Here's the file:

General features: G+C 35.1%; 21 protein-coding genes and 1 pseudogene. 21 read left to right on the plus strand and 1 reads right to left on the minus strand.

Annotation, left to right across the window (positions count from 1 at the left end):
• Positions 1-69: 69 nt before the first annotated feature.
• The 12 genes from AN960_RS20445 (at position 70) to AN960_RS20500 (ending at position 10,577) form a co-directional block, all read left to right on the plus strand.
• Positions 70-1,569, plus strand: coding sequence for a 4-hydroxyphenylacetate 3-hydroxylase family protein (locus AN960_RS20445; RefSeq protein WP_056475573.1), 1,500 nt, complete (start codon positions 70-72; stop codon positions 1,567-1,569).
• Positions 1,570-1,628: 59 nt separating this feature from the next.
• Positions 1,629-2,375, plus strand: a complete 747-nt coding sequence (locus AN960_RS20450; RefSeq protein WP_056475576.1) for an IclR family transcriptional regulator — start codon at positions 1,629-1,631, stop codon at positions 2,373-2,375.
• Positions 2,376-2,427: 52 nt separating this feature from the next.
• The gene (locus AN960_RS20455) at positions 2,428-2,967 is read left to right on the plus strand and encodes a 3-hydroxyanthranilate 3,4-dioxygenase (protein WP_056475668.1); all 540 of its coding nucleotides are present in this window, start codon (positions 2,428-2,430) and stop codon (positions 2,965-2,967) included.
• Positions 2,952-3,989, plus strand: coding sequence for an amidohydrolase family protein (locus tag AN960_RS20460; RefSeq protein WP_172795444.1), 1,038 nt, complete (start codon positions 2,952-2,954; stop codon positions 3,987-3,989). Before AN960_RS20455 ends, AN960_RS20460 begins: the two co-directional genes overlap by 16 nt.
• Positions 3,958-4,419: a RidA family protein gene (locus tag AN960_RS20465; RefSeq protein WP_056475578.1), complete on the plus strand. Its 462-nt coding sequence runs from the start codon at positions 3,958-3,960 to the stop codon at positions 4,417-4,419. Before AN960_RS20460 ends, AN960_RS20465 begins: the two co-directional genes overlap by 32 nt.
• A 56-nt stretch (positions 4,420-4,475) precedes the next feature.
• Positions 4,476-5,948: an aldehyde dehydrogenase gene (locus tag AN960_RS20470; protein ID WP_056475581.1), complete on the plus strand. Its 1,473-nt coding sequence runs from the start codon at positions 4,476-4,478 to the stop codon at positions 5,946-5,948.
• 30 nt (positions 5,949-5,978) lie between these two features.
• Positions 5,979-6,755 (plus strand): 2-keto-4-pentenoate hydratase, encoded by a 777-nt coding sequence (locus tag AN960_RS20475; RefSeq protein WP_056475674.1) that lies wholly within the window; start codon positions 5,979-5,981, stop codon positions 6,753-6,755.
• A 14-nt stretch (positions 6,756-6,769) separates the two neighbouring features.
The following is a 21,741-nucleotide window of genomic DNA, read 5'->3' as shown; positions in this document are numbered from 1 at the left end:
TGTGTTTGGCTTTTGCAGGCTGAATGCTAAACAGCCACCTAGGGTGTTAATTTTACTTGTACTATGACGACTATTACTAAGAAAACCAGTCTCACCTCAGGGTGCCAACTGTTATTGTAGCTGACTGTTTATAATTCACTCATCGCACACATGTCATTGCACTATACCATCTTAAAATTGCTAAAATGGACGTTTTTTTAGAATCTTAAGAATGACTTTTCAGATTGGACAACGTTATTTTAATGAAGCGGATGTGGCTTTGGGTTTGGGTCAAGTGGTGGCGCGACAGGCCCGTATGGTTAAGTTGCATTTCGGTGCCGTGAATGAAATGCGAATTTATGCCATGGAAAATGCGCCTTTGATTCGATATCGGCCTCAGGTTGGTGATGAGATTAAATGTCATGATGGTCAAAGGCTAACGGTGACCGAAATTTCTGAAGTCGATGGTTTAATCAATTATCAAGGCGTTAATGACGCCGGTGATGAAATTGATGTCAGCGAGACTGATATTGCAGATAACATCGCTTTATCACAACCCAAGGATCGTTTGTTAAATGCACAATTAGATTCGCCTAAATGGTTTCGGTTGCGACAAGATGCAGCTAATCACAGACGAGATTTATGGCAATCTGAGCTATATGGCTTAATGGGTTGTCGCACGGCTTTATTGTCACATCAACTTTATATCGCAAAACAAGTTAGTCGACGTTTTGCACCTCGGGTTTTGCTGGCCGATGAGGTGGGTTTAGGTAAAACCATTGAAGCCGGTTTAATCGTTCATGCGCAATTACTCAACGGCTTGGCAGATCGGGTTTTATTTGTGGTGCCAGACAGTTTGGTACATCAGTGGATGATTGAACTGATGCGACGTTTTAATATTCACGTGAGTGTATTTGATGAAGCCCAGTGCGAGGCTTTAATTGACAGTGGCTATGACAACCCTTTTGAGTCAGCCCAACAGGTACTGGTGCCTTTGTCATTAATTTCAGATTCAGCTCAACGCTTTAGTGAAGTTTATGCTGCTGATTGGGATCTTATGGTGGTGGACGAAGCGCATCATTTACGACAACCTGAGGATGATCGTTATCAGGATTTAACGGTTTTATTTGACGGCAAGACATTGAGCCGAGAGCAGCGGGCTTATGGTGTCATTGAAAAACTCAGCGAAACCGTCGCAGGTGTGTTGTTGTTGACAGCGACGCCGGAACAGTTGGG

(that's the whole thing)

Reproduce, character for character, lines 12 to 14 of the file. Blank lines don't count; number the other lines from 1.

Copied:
• A 56-nt stretch (positions 4,420-4,475) precedes the next feature.
• Positions 4,476-5,948: an aldehyde dehydrogenase gene (locus tag AN960_RS20470; protein ID WP_056475581.1), complete on the plus strand. Its 1,473-nt coding sequence runs from the start codon at positions 4,476-4,478 to the stop codon at positions 5,946-5,948.
• 30 nt (positions 5,949-5,978) lie between these two features.